Our photographs are valuable because the have begun to unravel many tiny details about these carnivores, but they also call attention to how little we know about these rare, elusive, and enthralling animals.

Fundamental questions—like How do they live? What do they eat? What are their activity patterns? How large are their populations? How do they disperse? How do they interact with other species? What are major threats for their survival, and How adaptable are they?—remain unanswered.

Read More Posts by Krithi Karanth

  • amine dalmont

    salam cv hamd

  • Gerry Bourgeois

    Best not to post many of these pics. sure as hell Asian countries will kill them for medical potions.

  • keerthi kumar

    Thanks to National Geographic and Ullas Karanth for exhibit of all cats in Indian soil.Very good pictures and other details will help to the information.

  • Dr.D.Vijayagovindarajan

    Greatest Effort…..to show us all the other side of our INDIAN WILDLIFE’s true colors!

  • lillian hoereth

    Love the cats! Hate the racists (not naming names – but really, Gerry? Really?)

  • Pramod Viswanath

    Master work by the master!

  • Sanat Kumar Kar

    Thanks to WCS for posting this beautiful animal-treasure of ours. Some of them I have seen in my childhood.
    I enjoyed seeing them again.
    Many thanks to Kirthi, Arjun and Ullas personally.

  • Kristiqn Paziiski




  • dario


  • Vijaya Baskar

    Great work .
    India is home to a variety of wild life -lions,tigers,leopards, jackals ,hyenas,bears ,red pandas,snow leopards,Gaur and many other animals .Hope we can save these animals .

  • Nick menon

    @gerry…surprising even here you don’t leave your racist roots

  • Nura haruna

    I like this good observation for wildlife with clear pictures.

  • Anirban Mukherjee

    Amazing Pictures… I suggest we put camera traps at Jungles in North east India as well. We have rare and amazing flora and fauna in Garo Hills, Megahalya, Manas Sanctuary and many others as well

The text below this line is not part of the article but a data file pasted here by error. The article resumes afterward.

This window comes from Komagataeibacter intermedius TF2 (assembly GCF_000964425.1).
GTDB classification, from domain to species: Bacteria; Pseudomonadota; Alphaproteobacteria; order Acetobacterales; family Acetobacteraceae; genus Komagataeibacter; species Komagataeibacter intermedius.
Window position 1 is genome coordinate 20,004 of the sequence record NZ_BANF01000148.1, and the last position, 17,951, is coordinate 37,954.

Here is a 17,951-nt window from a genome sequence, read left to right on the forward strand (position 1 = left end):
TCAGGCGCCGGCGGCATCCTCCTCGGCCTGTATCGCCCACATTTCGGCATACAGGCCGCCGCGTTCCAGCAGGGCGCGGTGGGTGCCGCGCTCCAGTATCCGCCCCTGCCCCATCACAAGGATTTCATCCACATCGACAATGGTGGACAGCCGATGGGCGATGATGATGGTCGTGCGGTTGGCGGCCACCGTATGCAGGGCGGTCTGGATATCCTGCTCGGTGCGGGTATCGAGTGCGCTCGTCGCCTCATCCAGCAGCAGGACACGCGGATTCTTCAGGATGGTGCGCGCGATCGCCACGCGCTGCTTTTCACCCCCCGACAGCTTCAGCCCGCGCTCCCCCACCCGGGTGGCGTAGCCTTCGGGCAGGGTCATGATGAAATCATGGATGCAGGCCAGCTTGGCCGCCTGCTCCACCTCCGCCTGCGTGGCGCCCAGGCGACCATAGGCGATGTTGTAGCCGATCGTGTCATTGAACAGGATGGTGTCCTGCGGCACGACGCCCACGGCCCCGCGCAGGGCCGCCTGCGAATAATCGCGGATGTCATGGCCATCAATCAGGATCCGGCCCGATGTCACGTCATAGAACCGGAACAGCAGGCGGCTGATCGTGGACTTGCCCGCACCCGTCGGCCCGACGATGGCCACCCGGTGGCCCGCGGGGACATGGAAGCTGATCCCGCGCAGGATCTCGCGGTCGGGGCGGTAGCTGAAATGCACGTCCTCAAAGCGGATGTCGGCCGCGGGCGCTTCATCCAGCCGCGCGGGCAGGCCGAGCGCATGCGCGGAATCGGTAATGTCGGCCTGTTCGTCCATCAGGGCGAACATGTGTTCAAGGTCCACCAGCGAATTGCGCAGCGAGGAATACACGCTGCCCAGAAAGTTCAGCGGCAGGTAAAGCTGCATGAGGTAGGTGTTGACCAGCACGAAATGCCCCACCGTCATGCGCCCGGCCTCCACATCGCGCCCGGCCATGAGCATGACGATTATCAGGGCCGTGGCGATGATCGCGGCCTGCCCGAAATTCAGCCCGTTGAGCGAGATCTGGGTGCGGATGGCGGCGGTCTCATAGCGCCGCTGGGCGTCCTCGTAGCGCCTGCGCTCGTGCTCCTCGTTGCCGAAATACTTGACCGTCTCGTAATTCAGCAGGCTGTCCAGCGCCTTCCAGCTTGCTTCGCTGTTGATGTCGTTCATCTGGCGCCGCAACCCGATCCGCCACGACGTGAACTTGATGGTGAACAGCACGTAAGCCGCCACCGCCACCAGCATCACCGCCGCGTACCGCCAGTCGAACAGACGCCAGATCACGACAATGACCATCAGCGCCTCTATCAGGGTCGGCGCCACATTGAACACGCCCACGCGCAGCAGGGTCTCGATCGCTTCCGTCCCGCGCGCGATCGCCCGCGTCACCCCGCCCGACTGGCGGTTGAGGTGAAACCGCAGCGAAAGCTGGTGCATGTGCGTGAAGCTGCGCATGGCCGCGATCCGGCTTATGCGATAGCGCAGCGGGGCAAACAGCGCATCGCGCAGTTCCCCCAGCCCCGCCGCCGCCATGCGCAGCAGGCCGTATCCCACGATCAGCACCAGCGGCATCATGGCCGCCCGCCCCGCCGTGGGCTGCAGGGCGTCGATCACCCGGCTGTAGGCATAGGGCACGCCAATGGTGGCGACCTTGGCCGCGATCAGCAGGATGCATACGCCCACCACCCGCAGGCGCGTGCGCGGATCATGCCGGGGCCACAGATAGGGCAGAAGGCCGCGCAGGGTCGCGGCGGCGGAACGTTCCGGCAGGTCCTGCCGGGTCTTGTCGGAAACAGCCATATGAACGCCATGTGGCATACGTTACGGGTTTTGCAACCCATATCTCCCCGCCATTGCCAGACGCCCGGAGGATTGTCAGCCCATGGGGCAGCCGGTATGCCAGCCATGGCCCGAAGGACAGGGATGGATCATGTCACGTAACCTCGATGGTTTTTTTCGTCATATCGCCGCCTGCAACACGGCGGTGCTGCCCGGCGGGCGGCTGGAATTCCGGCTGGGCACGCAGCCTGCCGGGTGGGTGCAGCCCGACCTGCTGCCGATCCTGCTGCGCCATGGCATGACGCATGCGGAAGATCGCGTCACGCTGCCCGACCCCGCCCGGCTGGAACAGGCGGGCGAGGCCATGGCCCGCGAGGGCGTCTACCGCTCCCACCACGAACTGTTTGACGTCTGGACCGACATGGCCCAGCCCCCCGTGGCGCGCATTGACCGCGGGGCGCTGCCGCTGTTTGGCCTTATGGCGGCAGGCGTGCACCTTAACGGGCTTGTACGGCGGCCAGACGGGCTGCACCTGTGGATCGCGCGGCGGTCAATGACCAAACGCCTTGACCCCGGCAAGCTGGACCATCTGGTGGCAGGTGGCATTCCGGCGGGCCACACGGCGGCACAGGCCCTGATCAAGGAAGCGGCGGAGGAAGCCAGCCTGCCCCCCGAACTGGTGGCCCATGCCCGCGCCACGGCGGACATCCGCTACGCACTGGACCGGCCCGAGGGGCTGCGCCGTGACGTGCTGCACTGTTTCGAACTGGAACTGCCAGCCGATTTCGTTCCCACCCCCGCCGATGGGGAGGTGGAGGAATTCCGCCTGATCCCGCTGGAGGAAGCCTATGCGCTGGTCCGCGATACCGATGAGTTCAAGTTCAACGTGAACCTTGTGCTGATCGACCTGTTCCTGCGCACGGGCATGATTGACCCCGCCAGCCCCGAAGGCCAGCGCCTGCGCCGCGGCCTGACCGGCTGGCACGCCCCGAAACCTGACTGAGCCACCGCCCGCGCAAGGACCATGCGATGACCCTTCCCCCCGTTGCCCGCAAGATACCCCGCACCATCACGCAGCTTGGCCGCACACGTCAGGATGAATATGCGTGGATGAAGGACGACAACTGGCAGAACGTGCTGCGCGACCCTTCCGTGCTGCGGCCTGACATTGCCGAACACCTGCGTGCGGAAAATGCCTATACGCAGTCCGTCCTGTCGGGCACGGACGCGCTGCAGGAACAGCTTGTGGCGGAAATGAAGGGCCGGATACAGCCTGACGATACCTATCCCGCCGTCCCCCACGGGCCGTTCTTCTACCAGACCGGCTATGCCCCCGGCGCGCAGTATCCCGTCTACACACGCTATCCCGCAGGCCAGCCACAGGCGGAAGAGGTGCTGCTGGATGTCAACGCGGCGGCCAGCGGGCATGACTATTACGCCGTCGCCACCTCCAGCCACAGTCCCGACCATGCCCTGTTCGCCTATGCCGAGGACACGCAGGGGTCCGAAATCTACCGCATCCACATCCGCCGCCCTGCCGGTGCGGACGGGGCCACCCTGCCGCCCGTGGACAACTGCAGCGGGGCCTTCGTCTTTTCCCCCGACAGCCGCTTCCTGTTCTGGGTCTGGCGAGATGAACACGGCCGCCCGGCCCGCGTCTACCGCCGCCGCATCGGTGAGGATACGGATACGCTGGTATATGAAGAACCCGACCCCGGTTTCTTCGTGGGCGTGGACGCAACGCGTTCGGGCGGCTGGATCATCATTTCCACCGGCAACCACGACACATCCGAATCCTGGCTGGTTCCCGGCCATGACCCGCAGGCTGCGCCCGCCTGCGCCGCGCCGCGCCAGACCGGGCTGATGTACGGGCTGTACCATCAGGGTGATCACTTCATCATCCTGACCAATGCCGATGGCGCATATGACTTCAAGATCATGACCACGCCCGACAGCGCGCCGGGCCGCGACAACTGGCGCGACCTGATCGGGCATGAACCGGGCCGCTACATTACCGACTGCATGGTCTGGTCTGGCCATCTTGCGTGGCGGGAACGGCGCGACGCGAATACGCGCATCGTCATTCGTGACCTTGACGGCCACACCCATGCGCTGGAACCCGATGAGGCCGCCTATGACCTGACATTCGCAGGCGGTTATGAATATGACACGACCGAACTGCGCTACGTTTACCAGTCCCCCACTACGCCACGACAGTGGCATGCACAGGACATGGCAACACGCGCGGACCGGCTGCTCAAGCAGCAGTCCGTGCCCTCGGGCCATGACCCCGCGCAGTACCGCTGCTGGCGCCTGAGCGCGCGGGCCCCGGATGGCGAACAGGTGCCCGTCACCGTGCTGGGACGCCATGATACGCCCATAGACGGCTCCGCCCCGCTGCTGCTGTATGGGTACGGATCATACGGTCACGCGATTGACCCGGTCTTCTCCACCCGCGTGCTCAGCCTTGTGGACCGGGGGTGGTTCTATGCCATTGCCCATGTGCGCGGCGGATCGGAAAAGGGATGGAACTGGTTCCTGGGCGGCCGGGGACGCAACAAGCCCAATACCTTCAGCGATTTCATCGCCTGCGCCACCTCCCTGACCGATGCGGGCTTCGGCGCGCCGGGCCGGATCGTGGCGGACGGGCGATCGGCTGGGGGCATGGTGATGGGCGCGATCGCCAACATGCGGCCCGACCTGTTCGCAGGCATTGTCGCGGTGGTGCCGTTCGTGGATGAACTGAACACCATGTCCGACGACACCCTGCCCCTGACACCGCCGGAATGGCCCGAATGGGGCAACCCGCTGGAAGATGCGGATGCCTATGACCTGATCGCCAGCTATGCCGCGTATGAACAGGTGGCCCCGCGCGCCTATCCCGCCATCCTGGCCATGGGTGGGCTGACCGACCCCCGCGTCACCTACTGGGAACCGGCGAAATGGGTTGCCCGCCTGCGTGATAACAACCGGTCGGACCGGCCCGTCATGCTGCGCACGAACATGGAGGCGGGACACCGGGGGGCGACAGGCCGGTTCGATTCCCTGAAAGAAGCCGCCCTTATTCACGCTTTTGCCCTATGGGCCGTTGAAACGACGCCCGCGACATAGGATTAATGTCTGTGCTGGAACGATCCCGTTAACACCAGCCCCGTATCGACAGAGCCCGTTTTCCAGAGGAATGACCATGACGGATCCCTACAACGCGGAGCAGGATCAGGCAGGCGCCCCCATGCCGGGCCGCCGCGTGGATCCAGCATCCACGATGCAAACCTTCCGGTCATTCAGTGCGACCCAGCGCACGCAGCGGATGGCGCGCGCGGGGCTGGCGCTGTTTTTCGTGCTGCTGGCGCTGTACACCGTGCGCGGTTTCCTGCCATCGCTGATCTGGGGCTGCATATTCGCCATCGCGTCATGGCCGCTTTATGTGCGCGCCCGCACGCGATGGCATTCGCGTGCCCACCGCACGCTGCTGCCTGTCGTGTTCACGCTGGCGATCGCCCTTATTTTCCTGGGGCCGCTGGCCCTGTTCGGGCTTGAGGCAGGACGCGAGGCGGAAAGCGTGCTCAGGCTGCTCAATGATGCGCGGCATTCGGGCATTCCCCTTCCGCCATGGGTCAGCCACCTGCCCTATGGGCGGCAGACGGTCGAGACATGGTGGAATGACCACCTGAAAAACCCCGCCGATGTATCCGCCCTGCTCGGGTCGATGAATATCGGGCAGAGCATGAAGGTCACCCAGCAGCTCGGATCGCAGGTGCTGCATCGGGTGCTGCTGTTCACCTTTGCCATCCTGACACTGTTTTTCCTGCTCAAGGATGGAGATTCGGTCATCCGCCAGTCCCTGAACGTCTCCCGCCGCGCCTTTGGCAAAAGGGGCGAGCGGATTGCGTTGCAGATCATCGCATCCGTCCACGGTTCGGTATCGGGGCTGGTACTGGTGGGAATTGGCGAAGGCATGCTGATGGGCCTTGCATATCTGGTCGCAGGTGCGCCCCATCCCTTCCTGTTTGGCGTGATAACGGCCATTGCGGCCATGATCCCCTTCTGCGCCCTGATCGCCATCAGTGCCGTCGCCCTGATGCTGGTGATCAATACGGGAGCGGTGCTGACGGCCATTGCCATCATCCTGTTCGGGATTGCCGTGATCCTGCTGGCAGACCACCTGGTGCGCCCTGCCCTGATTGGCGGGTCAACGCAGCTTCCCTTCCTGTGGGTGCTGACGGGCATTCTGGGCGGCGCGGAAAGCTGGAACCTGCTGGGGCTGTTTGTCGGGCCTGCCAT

• Sameer

    Great Work!!!

  • saiyed shoaib

    Great work .I enjoyed seeing them again.

  • Mithun Sadananda

    Thank you so much Ullas Karanth / WCS for your efforts and National geographic for providing us the platform to views such breath taking pictures of these wild cats.Its sad to know thats carnivores are in trouble, with 75% of species in serious decline.Just hope that the good work is spread across the Indian sub continent in preserving these wild cats!

  • B S Annigeri

    Great Pictures. Good information. Needs more efforts in educating the public in general and Forest Deptt in particular. Thanks for sharing.


    Very,very impressed with the results of hard work persistently .
    Cheers .

  • Swaminathan S.

    Great effort leading to some rare pictures indeed ! Must appreciate the work put in by you members of the WCS !!

  • Syed Nawaz

    India’s wildlife is incredible, hats off for d great job by explorers. I love wild animals and have a great respect on them. In big cats, i love black panther very much so i wanna do d researchers and exploreres to do a document about that ferocious noctural animal. This is my kind request.

  • Syed Nawaz

    Incredible pictures greatest effort by exploreres and researchers. My special thanks for national geographic and ulas, kirthi and arjuna.

  • Lalithaa

    Very nice pictures…much informative too

  • Mahesh Khokhar

    Very nice pictures . .

  • Prof. C.M.S.Dass

    Very rare pictures. I liked them all. First time I knew of these in our forests.